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Dynamic and Spatial Impact of Hurricane Andrew on Florida'S Taxable Sales: An Intervention Analysis


  • David G. Lenze

    (University of Florida)


This paper shows how intervention analysis can be used to estimate the dynamic and spatial impact of recovery from a natural disaster. Specifically, it shows how to estimate three distinct phases of recovery: immediate impact, transitory recovery impact, and negative aftershock. It also discusses the estimation of a permanent impact. The method is then used to estimate the impact on Florida's taxable sales of the recovery from Hurricane Andrew. Estimates are provided of the immediate and total impact in five regions, and the length of the recovery is discussed. The results are compared to earlier impact studies of natural disasters on taxable sales. On the basis of studies of other hurricanes, it is found that the recovery from Hurricane Andrew has taken much longer than might be expected It is also found that, despite the magnitude of the insurance and transfer payments received by victims, the impact on taxable sales was within the normal variation of taxable sales at the state level, but significantly larger at the MSA level.

Suggested Citation

  • David G. Lenze, 1997. "Dynamic and Spatial Impact of Hurricane Andrew on Florida'S Taxable Sales: An Intervention Analysis," The Review of Regional Studies, Southern Regional Science Association, vol. 27(2), pages 163-183, Fall.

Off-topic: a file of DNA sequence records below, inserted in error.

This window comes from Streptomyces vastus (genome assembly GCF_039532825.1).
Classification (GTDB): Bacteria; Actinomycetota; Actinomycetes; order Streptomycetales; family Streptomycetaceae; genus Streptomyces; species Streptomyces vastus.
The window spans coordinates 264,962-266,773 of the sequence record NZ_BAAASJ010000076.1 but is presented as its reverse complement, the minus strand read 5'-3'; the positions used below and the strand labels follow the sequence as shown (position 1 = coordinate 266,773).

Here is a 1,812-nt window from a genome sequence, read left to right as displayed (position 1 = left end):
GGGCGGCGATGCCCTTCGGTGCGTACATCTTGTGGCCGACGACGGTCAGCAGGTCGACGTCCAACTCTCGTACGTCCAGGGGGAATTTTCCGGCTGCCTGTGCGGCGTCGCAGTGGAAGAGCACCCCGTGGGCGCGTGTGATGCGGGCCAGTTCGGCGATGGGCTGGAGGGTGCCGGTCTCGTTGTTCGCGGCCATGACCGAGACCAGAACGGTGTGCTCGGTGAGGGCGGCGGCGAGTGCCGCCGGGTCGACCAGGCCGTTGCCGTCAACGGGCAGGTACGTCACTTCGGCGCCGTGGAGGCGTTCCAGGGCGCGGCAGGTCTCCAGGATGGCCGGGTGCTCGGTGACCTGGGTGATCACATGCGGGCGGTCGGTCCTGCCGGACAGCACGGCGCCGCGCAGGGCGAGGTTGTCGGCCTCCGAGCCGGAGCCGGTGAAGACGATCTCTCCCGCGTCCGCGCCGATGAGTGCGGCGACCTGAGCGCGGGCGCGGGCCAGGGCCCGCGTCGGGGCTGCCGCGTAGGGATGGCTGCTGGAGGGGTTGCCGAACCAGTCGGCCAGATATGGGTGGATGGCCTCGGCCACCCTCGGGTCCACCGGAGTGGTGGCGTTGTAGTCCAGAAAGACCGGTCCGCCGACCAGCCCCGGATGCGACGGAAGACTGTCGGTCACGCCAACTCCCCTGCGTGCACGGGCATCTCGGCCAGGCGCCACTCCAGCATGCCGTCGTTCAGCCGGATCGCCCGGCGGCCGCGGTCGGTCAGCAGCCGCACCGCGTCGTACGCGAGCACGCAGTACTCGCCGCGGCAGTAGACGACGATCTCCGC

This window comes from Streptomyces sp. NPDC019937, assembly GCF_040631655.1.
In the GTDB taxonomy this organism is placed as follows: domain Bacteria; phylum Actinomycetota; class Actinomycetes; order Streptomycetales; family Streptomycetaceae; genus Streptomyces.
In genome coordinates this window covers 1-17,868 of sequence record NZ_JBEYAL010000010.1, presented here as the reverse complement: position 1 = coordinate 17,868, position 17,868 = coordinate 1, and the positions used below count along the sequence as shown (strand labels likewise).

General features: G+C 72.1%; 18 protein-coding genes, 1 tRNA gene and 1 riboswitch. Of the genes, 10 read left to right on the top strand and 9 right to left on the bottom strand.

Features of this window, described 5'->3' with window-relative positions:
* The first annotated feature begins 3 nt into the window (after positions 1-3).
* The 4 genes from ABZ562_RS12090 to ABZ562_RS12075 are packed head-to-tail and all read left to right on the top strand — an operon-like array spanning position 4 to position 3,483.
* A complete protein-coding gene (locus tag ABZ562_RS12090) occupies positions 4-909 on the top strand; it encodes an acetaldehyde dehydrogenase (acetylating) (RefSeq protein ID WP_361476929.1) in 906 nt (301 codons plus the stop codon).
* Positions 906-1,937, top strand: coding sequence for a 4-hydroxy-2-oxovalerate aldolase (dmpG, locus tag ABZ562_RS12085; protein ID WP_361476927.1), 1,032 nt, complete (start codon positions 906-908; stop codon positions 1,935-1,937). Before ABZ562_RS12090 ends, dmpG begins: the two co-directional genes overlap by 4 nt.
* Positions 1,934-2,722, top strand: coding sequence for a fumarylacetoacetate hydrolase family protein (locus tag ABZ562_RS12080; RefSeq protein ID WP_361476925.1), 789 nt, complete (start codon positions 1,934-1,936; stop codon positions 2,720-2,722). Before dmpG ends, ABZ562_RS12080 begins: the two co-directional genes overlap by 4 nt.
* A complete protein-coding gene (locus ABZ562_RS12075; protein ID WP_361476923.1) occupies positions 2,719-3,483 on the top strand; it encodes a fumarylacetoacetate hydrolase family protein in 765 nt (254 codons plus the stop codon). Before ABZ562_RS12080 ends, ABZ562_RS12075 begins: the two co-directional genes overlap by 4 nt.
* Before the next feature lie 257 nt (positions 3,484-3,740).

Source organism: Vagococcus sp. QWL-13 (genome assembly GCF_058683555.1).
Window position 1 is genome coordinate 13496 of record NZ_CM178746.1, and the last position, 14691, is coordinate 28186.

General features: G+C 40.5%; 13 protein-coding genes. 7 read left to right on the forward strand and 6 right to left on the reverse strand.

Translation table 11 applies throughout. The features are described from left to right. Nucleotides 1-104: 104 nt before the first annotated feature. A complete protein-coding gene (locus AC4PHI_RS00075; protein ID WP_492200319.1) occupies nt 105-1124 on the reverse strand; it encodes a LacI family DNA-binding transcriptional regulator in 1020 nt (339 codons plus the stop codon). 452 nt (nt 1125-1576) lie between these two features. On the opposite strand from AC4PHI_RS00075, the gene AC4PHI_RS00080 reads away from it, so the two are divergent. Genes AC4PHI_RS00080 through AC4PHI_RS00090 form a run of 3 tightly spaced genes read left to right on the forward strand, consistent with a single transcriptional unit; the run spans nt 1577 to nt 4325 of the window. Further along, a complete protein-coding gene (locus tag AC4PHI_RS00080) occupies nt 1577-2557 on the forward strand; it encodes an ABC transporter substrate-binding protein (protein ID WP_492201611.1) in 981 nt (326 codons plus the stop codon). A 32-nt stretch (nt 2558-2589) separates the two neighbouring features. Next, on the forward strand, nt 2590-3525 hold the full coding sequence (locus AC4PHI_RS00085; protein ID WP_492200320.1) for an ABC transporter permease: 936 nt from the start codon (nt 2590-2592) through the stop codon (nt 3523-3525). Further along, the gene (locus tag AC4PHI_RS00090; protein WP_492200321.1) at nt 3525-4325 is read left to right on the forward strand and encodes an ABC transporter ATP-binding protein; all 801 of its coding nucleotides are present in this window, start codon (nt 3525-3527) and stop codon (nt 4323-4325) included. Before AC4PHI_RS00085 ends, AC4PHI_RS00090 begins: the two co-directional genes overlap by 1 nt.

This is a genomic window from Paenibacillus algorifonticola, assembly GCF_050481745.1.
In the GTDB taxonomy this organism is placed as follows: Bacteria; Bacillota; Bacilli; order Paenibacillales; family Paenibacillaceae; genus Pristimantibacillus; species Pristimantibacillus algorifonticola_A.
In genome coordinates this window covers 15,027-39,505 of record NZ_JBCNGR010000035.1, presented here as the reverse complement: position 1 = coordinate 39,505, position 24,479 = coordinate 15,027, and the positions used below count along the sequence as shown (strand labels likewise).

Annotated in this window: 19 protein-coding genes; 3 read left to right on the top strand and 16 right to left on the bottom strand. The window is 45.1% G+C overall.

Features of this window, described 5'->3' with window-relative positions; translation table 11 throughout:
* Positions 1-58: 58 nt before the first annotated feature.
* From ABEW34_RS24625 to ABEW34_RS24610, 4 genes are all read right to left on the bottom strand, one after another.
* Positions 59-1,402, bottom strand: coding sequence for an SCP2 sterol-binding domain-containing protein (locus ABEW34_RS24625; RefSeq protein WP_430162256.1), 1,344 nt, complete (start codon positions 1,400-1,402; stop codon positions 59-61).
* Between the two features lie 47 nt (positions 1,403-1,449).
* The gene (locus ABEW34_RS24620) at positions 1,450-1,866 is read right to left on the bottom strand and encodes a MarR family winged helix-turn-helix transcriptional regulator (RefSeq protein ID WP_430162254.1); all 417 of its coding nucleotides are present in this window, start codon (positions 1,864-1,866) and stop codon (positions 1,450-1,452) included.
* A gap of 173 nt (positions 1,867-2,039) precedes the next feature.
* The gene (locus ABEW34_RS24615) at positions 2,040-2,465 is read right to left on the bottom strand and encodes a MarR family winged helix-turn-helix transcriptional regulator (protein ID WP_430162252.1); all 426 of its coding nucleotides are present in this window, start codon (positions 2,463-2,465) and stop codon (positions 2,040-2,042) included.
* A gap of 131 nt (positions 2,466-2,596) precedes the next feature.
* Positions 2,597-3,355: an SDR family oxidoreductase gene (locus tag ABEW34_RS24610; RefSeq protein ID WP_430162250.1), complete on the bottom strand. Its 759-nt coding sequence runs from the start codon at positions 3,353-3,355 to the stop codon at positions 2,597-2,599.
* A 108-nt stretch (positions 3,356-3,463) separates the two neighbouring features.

• Handle: RePEc:rre:publsh:v:27:y:1997:i:2:p:163-183

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    References listed on IDEAS

    1. Paulo Guimaraes & Frank L. Hefner & Douglas P. Woodward, 1993. "Wealth And Income Effects Of Natural Disasters: An Econometric Analysis Of Hurricane Hugo," The Review of Regional Studies, Southern Regional Science Association, vol. 23(2), pages 97-114, Fall.
    2. Carol T. West & David G. Lenze, 1994. "Modeling the Regional Impact of Natural Disaster and Recovery: A General Framework and an Application to Hurricane Andrew," International Regional Science Review, , vol. 17(2), pages 121-150, August.
    3. Pagan, Adrian R & Wickens, M R, 1989. "A Survey of Some Recent Econometric Methods," Economic Journal, Royal Economic Society, vol. 99(398), pages 962-1025, December.
    4. Stanley Smith & Christopher McCarty, 1996. "Demographic effects of natural disasters: a case study of hurricane andrew," Demography, Springer;Population Association of America (PAA), vol. 33(2), pages 265-275, May.
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    Cited by:

    1. Meri Davlasheridze & Qin Fan, 2017. "Household Adjustments to Hurricane Katrina," The Review of Regional Studies, Southern Regional Science Association, vol. 47(1), pages 92-112, Winter.

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